Not all of us a bursting with creative game ideas, but there are several ways to go about creating a game that will assist even the busiest and most reluctant game designer.

In this article for teachers, Liz Woodham describes the criteria she uses to choose mathematical games for the classroom and shares some examples from NRICH.

Gillian Hatch analyses what goes on when mathematical games are used as a pedagogic device.

Can you use the numbers on the dice to reach your end of the number line before your partner beats you?

You'll need two dice to play this game against a partner. Will Incey Wincey make it to the top of the drain pipe or the bottom of the drain pipe first?

In this game, you can add, subtract, multiply or divide the numbers on the dice. Which will you do so that you get to the end of the number line first?

This article, the second in the series, looks at some different types of games and the sort of mathematical thinking they can develop.

This article supplies teachers with information that may be useful in better understanding the nature of games and their role in teaching and learning mathematics.

A game for two players. You'll need some counters and somewhere to draw a board.

Nim-7 game for an adult and child. Who will be the one to take the last counter?

Basic strategy games are particularly suitable as starting points for investigations. Players instinctively try to discover a winning strategy, and usually the best way to do this is to analyse. . . .

Use your addition and subtraction skills, combined with some strategic thinking, to beat your partner at this game.

Incey Wincey Spider game for an adult and child. Will Incey get to the top of the drainpipe?

There are nasty versions of this dice game but we'll start with the nice ones...

The idea of this game is to add or subtract the two numbers on the dice and cover the result on the grid, trying to get a line of three. Are there some numbers that are good to aim for?

Try this matching game which will help you recognise different ways of saying the same time interval.

Throw the dice and decide whether to double or halve the number. Will you be the first to reach the target?

A game for 2 players. Using 2 dice, some counters and a games board, can you form a line of counters from one side of the board to the other?

A game somewhat similar to 'noughts and crosses' on a much larger space.

Have a go at this game which involves throwing two dice and adding their totals. Where should you place your counters to be more likely to win?

An interactive activity for one to experiment with a tricky tessellation

Advent Calendar 2010 - a mathematical game for every day during the run-up to Christmas.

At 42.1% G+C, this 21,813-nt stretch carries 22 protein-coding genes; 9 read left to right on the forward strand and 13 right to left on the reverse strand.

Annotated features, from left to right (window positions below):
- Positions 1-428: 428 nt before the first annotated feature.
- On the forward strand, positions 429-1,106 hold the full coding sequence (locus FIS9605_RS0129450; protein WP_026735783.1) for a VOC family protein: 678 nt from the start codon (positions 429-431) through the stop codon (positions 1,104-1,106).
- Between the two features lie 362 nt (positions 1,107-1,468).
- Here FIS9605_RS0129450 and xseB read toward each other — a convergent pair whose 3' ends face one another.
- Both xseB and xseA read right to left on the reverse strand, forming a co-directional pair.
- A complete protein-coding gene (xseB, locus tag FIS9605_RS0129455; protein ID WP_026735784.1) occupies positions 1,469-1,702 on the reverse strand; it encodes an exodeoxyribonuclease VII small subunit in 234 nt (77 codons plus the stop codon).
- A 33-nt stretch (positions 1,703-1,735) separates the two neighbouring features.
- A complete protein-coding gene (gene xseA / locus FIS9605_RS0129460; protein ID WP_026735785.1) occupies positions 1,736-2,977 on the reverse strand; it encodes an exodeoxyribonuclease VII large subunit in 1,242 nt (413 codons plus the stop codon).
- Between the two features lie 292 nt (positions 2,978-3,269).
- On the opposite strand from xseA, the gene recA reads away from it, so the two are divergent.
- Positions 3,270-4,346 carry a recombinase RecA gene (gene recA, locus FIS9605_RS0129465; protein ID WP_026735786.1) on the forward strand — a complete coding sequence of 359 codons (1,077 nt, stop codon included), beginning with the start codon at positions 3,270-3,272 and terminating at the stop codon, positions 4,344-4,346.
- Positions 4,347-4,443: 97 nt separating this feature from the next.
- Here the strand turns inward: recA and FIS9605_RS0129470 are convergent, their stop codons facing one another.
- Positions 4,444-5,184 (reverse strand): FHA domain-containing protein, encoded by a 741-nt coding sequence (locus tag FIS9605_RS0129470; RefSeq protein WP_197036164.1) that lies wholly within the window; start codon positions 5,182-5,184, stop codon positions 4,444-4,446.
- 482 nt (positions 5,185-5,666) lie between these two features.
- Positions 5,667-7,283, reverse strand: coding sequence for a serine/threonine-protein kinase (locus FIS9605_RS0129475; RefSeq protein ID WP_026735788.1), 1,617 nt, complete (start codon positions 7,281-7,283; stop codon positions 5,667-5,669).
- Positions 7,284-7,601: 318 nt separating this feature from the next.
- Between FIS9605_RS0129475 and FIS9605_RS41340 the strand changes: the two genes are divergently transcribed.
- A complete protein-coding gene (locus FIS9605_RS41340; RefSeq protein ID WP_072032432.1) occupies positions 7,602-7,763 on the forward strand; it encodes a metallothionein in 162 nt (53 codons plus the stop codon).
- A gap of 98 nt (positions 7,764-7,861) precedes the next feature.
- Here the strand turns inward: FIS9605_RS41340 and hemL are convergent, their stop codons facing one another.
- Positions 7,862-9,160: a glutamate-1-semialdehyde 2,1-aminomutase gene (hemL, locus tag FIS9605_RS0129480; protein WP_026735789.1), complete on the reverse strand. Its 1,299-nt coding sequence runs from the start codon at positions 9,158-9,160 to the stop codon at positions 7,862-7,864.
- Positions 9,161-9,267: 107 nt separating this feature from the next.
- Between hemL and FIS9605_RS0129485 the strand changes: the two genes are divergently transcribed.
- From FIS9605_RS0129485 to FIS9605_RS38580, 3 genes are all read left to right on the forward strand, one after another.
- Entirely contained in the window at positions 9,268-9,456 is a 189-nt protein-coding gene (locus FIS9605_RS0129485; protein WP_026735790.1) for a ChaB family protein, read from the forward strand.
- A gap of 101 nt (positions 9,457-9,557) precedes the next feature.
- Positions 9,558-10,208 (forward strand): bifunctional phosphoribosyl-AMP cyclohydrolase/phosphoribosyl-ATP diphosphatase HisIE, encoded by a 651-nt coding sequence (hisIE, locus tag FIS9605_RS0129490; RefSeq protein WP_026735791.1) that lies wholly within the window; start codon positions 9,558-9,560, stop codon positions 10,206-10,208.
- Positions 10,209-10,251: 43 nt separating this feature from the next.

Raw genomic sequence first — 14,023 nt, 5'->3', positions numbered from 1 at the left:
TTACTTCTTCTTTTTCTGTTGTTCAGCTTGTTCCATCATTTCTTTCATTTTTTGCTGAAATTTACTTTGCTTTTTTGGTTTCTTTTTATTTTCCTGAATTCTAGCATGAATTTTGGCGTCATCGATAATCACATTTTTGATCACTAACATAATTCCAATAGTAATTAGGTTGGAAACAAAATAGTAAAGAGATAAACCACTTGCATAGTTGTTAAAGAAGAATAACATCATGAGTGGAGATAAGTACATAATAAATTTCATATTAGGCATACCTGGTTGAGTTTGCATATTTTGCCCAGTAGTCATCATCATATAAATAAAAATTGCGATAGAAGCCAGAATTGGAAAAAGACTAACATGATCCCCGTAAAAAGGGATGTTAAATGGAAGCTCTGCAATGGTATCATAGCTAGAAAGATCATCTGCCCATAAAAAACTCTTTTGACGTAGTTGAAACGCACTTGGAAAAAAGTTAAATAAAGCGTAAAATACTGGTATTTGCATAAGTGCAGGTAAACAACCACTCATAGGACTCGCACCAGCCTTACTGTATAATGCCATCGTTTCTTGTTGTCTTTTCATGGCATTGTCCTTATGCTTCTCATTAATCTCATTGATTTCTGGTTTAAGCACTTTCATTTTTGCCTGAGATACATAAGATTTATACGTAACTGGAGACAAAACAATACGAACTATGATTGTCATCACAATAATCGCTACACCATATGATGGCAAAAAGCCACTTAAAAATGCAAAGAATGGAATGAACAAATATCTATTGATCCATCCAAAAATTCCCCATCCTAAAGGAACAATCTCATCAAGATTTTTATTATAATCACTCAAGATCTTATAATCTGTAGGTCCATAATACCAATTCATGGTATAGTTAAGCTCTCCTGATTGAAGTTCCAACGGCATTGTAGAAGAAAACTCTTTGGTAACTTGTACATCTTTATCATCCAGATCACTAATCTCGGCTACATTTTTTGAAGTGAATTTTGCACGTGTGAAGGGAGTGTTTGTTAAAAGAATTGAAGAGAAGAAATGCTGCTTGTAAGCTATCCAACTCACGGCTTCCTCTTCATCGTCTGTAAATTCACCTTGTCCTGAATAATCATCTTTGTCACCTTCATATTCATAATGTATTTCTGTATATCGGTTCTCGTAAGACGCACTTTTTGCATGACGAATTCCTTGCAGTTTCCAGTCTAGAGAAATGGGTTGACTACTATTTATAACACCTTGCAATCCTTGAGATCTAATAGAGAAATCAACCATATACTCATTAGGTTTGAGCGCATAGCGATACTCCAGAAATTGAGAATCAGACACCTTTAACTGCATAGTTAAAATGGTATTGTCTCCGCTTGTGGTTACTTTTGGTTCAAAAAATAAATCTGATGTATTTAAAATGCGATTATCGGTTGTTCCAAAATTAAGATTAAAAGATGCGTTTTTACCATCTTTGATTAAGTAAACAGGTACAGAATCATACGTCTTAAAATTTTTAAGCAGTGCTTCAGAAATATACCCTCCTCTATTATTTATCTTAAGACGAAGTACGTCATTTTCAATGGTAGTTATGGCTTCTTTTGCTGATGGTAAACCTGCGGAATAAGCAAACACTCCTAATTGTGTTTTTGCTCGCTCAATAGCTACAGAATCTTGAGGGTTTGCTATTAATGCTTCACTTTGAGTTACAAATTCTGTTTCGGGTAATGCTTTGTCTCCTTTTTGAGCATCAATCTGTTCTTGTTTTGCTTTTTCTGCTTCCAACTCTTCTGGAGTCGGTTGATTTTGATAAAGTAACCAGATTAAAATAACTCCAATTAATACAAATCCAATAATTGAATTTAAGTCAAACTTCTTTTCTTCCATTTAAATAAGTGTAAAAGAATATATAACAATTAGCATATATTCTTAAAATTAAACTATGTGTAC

A game for 2 players. Practises subtraction or other maths operations knowledge.

In this game for two players, the idea is to take it in turns to choose 1, 3, 5 or 7. The winner is the first to make the total 37.

Solve this Sudoku puzzle whose clues are in the form of sums of the numbers which should appear in diagonal opposite cells.

A game for 2 or more players with a pack of cards. Practise your skills of addition, subtraction, multiplication and division to hit the target score.

Take it in turns to make a triangle on the pegboard. Can you block your opponent?

A game for 2 people using a pack of cards Turn over 2 cards and try to make an odd number or a multiple of 3.

A shunting puzzle for 1 person. Swop the positions of the counters at the top and bottom of the board.

Can you make the birds from the egg tangram?

Here is a version of the game 'Happy Families' for you to make and play.

Take it in turns to place a domino on the grid. One to be placed horizontally and the other vertically. Can you make it impossible for your opponent to play?

Work out the fractions to match the cards with the same amount of money.

The game uses a 3x3 square board. 2 players take turns to play, either placing a red on an empty square, or changing a red to orange, or orange to green. The player who forms 3 of 1 colour in a line. . . .

A game for 1 person to develop stategy and shape and space awareness. 12 counters are placed on a board. Counters are removed one at a time. The aim is to be left with only 1 counter.

Design your own scoring system and play Trumps with these Olympic Sport cards.

This is a game for 2 players. Each player has 4 counters each, and wins by blocking their opponent's counters. A good follow-on from two stones.

This is a challenging game of strategy for two players with many interesting variations.